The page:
A few posts back I wrote about riparian forest buffers (RFB), and in retrospect I feel certain I overstated a concern.  It is true that RFBs become wildlife cover, and some of that wildlife will be of a sort that might get into crops. However, I've realized that this is true of any patch of woods on a farm. Windbreaks, living barns, silvopasture, and so forth all provide shelter for potential pests. They also function as part of a living ecosystem and bring more positives than negatives to farmland. And, as I noted in that earlier post, hunting leases can provide a very modest extra source of revenue while keeping the wildlife under some control. 

Here's a video showing off an RFB that was created with a grant from Patagonia Burlington. It gives a good idea of what this agroforestry practice is about. 

Saturday, September 25, 2021

The Salting of Fields and Forests

Climate change deniers don't think they see the results of the environmental damage that's being done. Or, they blame it on something else. What I'm hearing often now is that "the climate's changed many times." That last one is true, although it's never been on such a large scale, caused by human activity, and so fast. The consequences of our inability to change our ways won't wipe out our species, but it's causing a lot of damage long the way.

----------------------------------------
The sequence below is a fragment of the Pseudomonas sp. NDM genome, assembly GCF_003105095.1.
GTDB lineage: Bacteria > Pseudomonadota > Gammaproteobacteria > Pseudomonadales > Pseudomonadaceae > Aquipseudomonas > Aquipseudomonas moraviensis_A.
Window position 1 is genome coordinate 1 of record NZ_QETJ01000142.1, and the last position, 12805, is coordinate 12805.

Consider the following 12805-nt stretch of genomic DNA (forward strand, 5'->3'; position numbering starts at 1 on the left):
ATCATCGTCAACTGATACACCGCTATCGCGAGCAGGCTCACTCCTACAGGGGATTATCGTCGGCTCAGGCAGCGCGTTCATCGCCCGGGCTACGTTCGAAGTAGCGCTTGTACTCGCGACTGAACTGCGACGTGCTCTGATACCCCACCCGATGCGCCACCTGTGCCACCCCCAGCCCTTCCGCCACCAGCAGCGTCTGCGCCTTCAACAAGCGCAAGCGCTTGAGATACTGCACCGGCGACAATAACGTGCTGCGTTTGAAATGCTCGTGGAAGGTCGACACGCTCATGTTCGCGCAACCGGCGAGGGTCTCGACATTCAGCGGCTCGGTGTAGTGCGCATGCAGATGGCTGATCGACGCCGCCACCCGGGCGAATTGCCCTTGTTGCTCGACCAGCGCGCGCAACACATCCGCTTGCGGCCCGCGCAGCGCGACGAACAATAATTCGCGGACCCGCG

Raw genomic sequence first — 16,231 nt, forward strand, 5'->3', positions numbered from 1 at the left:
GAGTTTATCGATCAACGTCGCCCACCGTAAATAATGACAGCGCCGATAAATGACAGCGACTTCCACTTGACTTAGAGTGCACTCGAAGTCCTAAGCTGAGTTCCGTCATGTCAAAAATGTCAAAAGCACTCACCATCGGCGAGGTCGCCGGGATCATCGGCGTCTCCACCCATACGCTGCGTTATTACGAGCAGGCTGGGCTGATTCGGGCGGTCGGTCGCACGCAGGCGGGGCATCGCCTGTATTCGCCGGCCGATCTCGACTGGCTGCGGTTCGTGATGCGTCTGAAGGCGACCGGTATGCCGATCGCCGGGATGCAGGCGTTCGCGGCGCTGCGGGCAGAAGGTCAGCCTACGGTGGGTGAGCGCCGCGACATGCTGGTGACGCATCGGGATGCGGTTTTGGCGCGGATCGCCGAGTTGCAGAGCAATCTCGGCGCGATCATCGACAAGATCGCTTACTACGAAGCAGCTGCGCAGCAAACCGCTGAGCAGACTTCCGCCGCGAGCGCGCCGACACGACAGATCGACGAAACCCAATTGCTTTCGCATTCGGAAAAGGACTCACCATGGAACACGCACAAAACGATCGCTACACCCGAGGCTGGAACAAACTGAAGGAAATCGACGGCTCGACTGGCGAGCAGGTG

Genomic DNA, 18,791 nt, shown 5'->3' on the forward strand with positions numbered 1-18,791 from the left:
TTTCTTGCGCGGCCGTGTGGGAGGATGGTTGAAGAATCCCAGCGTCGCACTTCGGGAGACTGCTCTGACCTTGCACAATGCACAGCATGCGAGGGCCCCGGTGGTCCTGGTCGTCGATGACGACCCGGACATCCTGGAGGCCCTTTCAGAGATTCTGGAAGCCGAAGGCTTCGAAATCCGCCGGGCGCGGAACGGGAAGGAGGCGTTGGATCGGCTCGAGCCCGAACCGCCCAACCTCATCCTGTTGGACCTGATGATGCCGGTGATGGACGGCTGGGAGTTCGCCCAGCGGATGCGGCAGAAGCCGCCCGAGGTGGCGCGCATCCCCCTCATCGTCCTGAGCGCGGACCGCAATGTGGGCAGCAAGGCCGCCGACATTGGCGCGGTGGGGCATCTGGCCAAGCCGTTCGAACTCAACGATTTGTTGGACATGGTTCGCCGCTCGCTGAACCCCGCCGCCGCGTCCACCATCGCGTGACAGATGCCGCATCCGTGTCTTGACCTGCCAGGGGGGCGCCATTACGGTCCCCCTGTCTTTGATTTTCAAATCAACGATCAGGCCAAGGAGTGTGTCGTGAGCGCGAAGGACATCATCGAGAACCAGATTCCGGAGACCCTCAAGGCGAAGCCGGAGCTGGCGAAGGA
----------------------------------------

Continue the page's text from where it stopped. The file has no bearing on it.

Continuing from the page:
The impact of climate change isn't coming in a generation or two. It's here right now. One way we're seeing it is in coastal forests and farms along the east coast. In ancient times if someone wanted to be certain an area would remain unpopulated after conquest, it's said that they would spread salt so that crops wouldn't grow. That's what we're collectively doing to ourselves.